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Braintease...savage Commercial 1928 Lend/lease?


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#21 Balder

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Posted 04 January 2004 - 03:42 PM

PhilOhio,

Thompsons are interesting pieces of engineering and gun/military history, chances are we'll never know the full story. I have spent some time researching my 1928, but there's still a lot of elusive details.

However, I find it doubtful that the US military would use some individual's initials for acceptance. My theory is still that GEG was AOC's civilian acceptance stamp for Savage Thompsons, regardless of the end user; to them it did not matter who would actually end up with the gun. Savage was merely making the guns, sales were left with Auto-Ordnance Corporation.

What kind of acceptance stamps were put on guns produced for the US military forces? I have a Colt M1911A1 made in 1945 and a 1944 M1 carbine made by GM Inland Div.; I would really like to know if any of the stamps on these guns are actually US acceptance stamps. The Germans and the British were big on acceptance stamps, I didn't realize that the USA was as well.

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Balder
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#22 Balder

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Posted 04 January 2004 - 05:44 PM

QUOTE (PhilOhio @ Jan 4 2004, 02:34 PM)
but they were probably being made to the existing strict military standard, and the initials were intended to certify that.

PhilOhio,

Could you please enlighten me about this "strict military standard"? I never realized that the US government put down any standards apart from the factory's own.

Balder
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#23 bug

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Posted 04 January 2004 - 06:21 PM

M1 Garands, M1/M2 Carbines were indeed made to strict standards. The various inspector stamps were placed on the stocks of finished guns. The boxed/unboxed initials were different for each manufacturer but the initials were of the military inspectored assigned to the plant.

Here is S16,86X that was originally sold by AOC to a PD. The only proof is George's

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#24 Balder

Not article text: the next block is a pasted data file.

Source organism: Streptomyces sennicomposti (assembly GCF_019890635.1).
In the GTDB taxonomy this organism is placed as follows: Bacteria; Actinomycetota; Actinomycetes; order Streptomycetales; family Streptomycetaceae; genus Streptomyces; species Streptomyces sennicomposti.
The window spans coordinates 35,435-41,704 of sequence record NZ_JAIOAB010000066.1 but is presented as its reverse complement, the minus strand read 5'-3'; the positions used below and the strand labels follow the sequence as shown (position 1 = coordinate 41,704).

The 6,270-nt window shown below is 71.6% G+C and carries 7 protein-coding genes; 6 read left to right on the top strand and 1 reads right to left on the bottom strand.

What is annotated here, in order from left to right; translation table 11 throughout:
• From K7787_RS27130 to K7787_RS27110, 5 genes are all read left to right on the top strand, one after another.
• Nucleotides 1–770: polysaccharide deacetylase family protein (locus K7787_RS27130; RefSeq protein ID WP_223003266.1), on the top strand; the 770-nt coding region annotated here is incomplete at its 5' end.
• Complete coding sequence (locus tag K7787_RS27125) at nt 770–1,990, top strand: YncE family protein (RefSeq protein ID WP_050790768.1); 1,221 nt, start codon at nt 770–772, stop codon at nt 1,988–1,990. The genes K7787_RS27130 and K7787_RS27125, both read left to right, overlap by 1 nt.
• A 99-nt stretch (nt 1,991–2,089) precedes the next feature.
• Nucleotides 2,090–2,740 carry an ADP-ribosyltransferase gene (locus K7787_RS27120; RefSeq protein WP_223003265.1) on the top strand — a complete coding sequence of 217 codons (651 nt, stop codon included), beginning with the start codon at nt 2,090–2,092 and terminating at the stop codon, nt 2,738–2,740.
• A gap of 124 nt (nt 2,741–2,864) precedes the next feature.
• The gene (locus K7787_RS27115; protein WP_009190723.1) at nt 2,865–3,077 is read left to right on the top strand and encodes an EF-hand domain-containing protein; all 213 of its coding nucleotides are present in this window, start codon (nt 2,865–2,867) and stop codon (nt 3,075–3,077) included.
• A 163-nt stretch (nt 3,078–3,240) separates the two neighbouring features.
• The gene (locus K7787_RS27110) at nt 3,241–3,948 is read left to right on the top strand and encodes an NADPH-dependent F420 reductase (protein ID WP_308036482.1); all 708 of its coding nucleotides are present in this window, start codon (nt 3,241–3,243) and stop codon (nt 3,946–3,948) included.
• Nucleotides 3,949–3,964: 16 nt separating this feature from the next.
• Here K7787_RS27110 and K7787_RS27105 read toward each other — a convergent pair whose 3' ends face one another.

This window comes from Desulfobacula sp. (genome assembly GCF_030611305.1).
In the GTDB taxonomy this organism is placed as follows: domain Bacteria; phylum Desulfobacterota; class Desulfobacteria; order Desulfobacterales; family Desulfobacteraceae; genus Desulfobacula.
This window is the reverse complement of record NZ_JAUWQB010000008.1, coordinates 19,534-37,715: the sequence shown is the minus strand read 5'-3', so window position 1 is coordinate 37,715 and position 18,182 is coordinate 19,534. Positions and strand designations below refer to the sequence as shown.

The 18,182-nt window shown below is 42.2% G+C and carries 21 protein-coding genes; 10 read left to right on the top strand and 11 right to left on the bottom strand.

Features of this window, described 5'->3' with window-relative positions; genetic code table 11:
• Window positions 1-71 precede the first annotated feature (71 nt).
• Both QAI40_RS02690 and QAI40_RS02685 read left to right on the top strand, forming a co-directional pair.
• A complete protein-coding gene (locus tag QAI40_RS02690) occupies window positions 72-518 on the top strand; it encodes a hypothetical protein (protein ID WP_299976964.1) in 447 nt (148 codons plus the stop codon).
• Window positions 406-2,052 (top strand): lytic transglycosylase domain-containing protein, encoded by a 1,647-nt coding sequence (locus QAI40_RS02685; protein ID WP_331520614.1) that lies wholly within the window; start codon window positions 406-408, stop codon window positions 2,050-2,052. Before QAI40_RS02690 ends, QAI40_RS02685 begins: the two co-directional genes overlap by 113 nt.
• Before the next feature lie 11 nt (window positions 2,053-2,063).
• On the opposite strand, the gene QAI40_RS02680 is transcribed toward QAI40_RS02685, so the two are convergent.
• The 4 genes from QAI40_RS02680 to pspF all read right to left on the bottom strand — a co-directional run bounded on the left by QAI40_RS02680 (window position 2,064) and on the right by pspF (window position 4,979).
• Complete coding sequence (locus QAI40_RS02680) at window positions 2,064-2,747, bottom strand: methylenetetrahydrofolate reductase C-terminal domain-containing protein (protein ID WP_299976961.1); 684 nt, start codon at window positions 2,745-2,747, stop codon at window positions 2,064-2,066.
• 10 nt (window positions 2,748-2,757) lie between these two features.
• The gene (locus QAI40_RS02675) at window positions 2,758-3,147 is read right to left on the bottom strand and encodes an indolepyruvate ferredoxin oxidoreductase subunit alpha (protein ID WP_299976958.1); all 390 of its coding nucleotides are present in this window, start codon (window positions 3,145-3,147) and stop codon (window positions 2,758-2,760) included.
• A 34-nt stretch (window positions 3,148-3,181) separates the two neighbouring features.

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Posted 04 January 2004 - 06:35 PM

Bug,

This is really interesting! Until now, I've been under the impression that the whole series of S-15041 - S-26000 (approx) went to the Brits - this seems not to be the case. Are you sure there's no British acceptance stamp on your gun? Seems we need to do a thorough research on the early Savages.

As for US acceptence markings and standards, I'm still lost in the fog.


Thanks for the information!

Regards,

Balder
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#25 gijive

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Posted 05 January 2004 - 07:30 AM

PhilOhio,

Sorry for not responding sooner, I was busy clearing snow from my driveway. Anyway, the reference to George E. Goll (GEG) being the civillian inspector for Auto-Ordnance at the Savage plant starts on page 73 of "American Thunder." A further reference to GEG being the civillian inpector at Savage is in the chapter devoted to the M1 series guns.

I understand this to mean that GEG was an Auto-Ordnance employee assigned to the Savage plant to inspect the guns on behalf of Auto-Ordnance.

Of further interest to you would be the section starting at the second paragraph on page 80 continuing through page 82. This section discusses the 1928 AC guns like the one you own and speculates why they don't have military inspector proof marks on them like their 1928 A1 counterparts.

The book mentions that Auto-Ordnance's plant in Bridgeport, Ct made the last 1928 model in 1942. So if your gun was sold to the police department in 1943 it was either an existing surplus gun on hand at AO or was made from existing surplus parts which might explain the lack of military proofs.

Hope this helps.

Balder,